It was an accident but exactly how it happened will always remain a mystery. The only thing that's certain is that our young Harris Hawk has a broken leg.
Her name is Queen and she came to Wildworks in the fall of 2009 from a falconer in the northwestern U.S. to work with us as a hawk ambassador in outreach presentations. Our resident rescued red-tailed hawk, Tara, is now 35 years old (one of the oldest hawks anywhere) so we decided to acquire a younger hawk to fill in for her.
This beautiful new raptor arrived at our wildlife center as a strong and healthy bird. She was sure to be a perfect candidate for traveling and working in educational wildlife programs. Much like parrots in the intelligence department, Harris Hawks are very smart and social and they can bond to other animals and to the people who work with them. In nature, they practice cooperative hunting with family members and their mates. This is one reason why they are one of the most popular raptors used in the sport of falconry. These spectacular hunting birds can live up to 40 years of age!
Queen was hatched in a protected environment in the spring of 2009 and remained in her family group with no human handling or training before being transfered to our facility. When she arrived she was sporting a falconer's hood and we began training immediately. First, she was taught to wear leashes and to be held calmly, perched upright on a gloved fist. This was easily accomplished using food as reinforcement and now Queen is trained to fly from a perch to a handler who is wearing a strong leather glove. Prior to the accident, she was covering longer distances everyday and showing off her free-flight behavior in classroom presentations. Queen is now my friend and has learned to trust me as her caretaker and flying partner.
Although, at the time, there were several people close by, nobody actually witnessed the accident. Queen was on her perch (as she is everyday in the same spot) and when I came to pick her up I noticed that something was not right. I whistled for her to fly to my glove but she fell short and landed in the grass in front of me. Then on closer inspection I saw that her left leg was dangling! Poor thing was still willing to fly to me in spite of how painful it must have been.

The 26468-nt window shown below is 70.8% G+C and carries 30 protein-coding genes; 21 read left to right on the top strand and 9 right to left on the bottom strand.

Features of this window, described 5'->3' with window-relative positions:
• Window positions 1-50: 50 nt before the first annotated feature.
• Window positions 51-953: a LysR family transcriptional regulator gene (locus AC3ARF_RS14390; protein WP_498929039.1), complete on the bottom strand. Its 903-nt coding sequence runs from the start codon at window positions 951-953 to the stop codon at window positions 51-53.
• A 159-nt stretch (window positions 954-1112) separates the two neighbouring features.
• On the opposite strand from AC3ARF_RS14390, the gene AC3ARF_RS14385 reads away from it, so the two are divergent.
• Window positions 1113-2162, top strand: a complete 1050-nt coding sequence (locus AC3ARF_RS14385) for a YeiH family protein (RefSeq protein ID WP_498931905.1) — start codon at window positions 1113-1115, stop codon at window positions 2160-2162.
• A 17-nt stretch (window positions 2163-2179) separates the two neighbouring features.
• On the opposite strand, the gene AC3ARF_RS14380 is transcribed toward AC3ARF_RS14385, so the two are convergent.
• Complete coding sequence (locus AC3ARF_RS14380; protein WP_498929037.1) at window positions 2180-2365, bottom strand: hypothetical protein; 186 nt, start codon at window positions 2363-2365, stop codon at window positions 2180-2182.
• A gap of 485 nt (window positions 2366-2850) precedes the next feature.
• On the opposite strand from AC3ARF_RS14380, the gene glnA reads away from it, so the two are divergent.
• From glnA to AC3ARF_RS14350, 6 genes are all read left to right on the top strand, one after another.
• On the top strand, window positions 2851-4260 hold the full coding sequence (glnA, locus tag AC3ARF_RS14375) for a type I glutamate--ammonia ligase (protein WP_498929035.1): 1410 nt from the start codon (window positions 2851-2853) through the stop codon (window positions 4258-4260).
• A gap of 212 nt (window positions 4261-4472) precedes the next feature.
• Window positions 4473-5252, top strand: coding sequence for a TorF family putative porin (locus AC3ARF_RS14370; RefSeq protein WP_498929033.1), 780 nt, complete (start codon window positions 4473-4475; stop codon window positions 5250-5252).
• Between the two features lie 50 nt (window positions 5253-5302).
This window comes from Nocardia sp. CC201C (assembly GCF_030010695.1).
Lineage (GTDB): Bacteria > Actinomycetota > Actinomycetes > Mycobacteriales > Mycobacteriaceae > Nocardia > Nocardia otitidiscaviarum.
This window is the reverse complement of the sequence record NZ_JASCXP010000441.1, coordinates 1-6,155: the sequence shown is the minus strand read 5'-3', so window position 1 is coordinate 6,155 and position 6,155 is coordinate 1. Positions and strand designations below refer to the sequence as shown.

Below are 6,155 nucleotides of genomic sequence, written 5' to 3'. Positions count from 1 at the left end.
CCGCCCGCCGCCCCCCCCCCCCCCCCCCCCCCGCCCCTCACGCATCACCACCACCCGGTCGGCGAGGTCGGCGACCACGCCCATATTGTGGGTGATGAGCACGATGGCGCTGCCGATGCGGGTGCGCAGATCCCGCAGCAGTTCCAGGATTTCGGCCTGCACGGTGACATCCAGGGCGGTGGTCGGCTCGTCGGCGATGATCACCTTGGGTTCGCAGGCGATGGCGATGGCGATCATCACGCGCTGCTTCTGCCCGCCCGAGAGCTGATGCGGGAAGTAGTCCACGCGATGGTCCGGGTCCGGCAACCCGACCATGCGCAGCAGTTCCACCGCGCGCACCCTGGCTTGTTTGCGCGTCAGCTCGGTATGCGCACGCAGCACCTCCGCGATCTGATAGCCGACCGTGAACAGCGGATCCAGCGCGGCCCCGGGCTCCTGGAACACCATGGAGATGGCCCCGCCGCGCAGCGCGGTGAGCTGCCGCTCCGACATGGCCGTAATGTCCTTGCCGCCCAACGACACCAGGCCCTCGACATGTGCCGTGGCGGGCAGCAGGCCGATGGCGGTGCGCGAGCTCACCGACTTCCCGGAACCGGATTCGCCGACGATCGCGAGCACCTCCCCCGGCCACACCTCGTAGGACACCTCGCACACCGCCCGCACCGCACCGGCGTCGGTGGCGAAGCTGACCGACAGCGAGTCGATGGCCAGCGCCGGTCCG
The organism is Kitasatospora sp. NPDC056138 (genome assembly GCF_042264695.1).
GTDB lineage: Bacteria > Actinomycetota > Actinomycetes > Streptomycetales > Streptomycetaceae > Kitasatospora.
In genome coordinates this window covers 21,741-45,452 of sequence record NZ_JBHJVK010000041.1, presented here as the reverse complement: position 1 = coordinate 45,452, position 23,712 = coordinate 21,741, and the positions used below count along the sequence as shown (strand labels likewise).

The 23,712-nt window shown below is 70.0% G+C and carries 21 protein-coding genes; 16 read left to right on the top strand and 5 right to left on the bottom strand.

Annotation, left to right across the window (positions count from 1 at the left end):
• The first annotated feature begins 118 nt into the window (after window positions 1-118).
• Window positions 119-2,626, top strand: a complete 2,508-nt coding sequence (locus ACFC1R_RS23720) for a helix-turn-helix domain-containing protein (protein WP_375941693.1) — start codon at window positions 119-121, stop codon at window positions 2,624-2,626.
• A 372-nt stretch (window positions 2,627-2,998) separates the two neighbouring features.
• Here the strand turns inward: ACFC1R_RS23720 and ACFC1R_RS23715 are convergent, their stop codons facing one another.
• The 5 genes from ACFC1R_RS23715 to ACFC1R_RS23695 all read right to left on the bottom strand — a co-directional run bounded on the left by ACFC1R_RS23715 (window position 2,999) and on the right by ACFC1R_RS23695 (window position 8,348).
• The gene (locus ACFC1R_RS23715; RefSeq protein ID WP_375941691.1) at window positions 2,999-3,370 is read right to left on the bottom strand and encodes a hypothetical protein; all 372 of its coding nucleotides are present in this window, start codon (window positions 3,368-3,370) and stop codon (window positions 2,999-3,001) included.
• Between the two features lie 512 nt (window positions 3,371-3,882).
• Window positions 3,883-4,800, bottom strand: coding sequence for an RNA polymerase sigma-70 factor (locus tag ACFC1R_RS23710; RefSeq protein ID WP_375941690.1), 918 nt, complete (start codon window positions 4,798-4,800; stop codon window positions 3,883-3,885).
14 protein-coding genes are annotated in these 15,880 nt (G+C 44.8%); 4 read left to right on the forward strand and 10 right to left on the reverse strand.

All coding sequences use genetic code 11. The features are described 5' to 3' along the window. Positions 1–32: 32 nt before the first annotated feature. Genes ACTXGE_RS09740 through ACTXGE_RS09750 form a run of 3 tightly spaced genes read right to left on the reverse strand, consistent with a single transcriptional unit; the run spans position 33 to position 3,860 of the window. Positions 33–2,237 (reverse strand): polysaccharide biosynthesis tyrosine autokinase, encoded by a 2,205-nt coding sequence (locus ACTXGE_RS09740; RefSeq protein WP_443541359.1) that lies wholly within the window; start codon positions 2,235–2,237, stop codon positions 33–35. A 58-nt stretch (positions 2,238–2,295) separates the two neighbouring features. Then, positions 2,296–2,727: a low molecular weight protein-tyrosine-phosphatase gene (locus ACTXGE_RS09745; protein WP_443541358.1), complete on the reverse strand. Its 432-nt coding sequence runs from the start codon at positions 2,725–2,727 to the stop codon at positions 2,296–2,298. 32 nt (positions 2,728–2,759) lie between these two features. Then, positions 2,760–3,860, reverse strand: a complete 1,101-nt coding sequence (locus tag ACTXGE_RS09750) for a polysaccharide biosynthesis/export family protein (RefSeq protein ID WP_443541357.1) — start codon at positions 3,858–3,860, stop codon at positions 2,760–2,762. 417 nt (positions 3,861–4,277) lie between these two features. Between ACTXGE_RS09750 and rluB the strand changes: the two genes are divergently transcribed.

It was 5 pm so I quickly called our veterinary clinic, Veterinary Medical Center in Woodland Hills. They always fit us into their busy schedule, and this time, even at the very end of the day it was no different. Dr Gary Latos took an x-ray of her leg and talon. There it was... a tibiotarsal fracture. Dr Stan Kunin,who owns Veterinary Medical Center, has donated thousands of dollars in medical treatment and supplies toward the care of our critters over the years but when I asked them if they could fix the leg they said this type of surgery would require a raptor specialist. Fortunately, they knew of another veterinarian in nearby Calabasas who was able to see poor injured Queen. I rushed her to the clinic and Dr Molnar examined the leg. He could do the surgery but when he showed me the estimate my heart sank. It was $2,100, I knew we couldn't afford it but I also knew that euthanasia wasn't even a consideration. She was my trained, flying friend and I needed to try and save her life.
Queen was in the hawk hospital for 2 days. It is suspected that she has a weak heart because she was hard to stabilize under anesthesia and was almost lost during the extensive surgery. She's finally home now and has a metal pin in her leg with sort of a handle on it to stabilize it. I'm hand feeding her quail and mice and treating her with pain medication and antibiotics. In addition, I'm giving her talon physical therapy by stretching it out several times a day. Her leg, which is turning green--they say that's normal--looks like a piece of Kentucky fried chicken. But she's making soft vocalizations which is a sign of contentment.
Queen will have to stay in a crate for 4 weeks. If she flies out and injures her leg again, there are no second chances. People were worried about her being able to tolerate the confinement of a small airline kennel for that length of time but Queen, being a traveling ambassador, is used to spending time sitting calmly in a kennel. Being a working bird has really helped her in this situation. Plus, being a social bird, she thrives on company and the chance to always be with me, so she is very agreeable and calmly adjusting to her injury.
We have faith that Queen will fly again and continue to share her beauty and free-flight behavior in our wildlife programs for many years to come. Donations toward her surgery and care can be made in her name by clicking the button below, or by mailing a check to The Nature of Wildworks P.O. Box 109, Topanga, CA 90290.
Thank you for supporting this special animal.
Update: The Nature of Wildworks thanks all our supporters and the donors who contributed to the care of Queen the Harris Hawk. We appreciate your support and well-wishes for her speedy recovery. Queen appears to have made a full recovery and has joined our other wildlife ambassadors in our outreach educational presentations.